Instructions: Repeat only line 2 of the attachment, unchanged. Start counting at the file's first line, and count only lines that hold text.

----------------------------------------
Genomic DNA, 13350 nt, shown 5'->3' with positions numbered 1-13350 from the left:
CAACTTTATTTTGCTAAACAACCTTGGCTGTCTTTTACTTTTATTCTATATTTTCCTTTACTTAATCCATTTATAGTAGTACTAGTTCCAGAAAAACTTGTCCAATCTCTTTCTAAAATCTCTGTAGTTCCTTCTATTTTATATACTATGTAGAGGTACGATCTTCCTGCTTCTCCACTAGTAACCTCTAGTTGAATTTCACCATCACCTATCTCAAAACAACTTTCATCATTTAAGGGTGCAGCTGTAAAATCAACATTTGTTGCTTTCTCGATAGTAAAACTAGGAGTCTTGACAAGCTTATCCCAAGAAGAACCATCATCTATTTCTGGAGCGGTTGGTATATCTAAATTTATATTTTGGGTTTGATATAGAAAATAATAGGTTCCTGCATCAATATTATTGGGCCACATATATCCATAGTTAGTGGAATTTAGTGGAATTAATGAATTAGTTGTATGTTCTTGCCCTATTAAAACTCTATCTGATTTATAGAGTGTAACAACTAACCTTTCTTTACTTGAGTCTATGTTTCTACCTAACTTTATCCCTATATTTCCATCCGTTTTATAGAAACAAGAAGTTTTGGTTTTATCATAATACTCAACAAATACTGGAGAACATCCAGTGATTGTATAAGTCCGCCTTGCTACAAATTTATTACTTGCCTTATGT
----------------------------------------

CAACTTTATTTTGCTAAACAACCTTGGCTGTCTTTTACTTTTATTCTATATTTTCCTTTACTTAATCCATTTATAGTAGTACTAGTTCCAGAAAAACTTGTCCAATCTCTTTCTAAAATCTCTGTAGTTCCTTCTATTTTATATACTATGTAGAGGTACGATCTTCCTGCTTCTCCACTAGTAACCTCTAGTTGAATTTCACCATCACCTATCTCAAAACAACTTTCATCATTTAAGGGTGCAGCTGTAAAATCAACATTTGTTGCTTTCTCGATAGTAAAACTAGGAGTCTTGACAAGCTTATCCCAAGAAGAACCATCATCTATTTCTGGAGCGGTTGGTATATCTAAATTTATATTTTGGGTTTGATATAGAAAATAATAGGTTCCTGCATCAATATTATTGGGCCACATATATCCATAGTTAGTGGAATTTAGTGGAATTAATGAATTAGTTGTATGTTCTTGCCCTATTAAAACTCTATCTGATTTATAGAGTGTAACAACTAACCTTTCTTTACTTGAGTCTATGTTTCTACCTAACTTTATCCCTATATTTCCATCCGTTTTATAGAAACAAGAAGTTTTGGTTTTATCATAATACTCAACAAATACTGGAGAACATCCAGTGATTGTATAAGTCCGCCTTGCTACAAATTTATTACTTGCCTTATGT